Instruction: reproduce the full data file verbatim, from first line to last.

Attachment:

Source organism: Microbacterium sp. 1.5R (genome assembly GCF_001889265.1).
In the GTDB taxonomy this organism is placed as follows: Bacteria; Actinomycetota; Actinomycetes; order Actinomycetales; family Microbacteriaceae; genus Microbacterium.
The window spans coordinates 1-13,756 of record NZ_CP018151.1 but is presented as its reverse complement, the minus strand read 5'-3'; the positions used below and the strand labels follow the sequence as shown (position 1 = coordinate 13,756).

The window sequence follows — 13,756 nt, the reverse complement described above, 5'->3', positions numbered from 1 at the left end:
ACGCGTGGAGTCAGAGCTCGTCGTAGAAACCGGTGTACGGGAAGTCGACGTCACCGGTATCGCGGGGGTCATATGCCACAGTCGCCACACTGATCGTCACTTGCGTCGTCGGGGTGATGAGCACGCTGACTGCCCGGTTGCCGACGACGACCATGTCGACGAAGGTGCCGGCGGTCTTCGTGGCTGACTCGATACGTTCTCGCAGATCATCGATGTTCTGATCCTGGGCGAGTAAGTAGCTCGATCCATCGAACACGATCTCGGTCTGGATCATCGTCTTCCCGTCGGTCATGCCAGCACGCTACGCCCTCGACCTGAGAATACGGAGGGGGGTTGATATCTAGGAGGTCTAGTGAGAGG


Source organism: Microbacterium sp. 1.5R (genome assembly GCF_001889265.1).
In the GTDB taxonomy this organism is placed as follows: Bacteria; Actinomycetota; Actinomycetes; order Actinomycetales; family Microbacteriaceae; genus Microbacterium.
The window spans coordinates 1-13,756 of record NZ_CP018151.1 but is presented as its reverse complement, the minus strand read 5'-3'; the positions used below and the strand labels follow the sequence as shown (position 1 = coordinate 13,756).

The window sequence follows — 13,756 nt, the reverse complement described above, 5'->3', positions numbered from 1 at the left end:
ACGCGTGGAGTCAGAGCTCGTCGTAGAAACCGGTGTACGGGAAGTCGACGTCACCGGTATCGCGGGGGTCATATGCCACAGTCGCCACACTGATCGTCACTTGCGTCGTCGGGGTGATGAGCACGCTGACTGCCCGGTTGCCGACGACGACCATGTCGACGAAGGTGCCGGCGGTCTTCGTGGCTGACTCGATACGTTCTCGCAGATCATCGATGTTCTGATCCTGGGCGAGTAAGTAGCTCGATCCATCGAACACGATCTCGGTCTGGATCATCGTCTTCCCGTCGGTCATGCCAGCACGCTACGCCCTCGACCTGAGAATACGGAGGGGGGTTGATATCTAGGAGGTCTAGTGAGAGG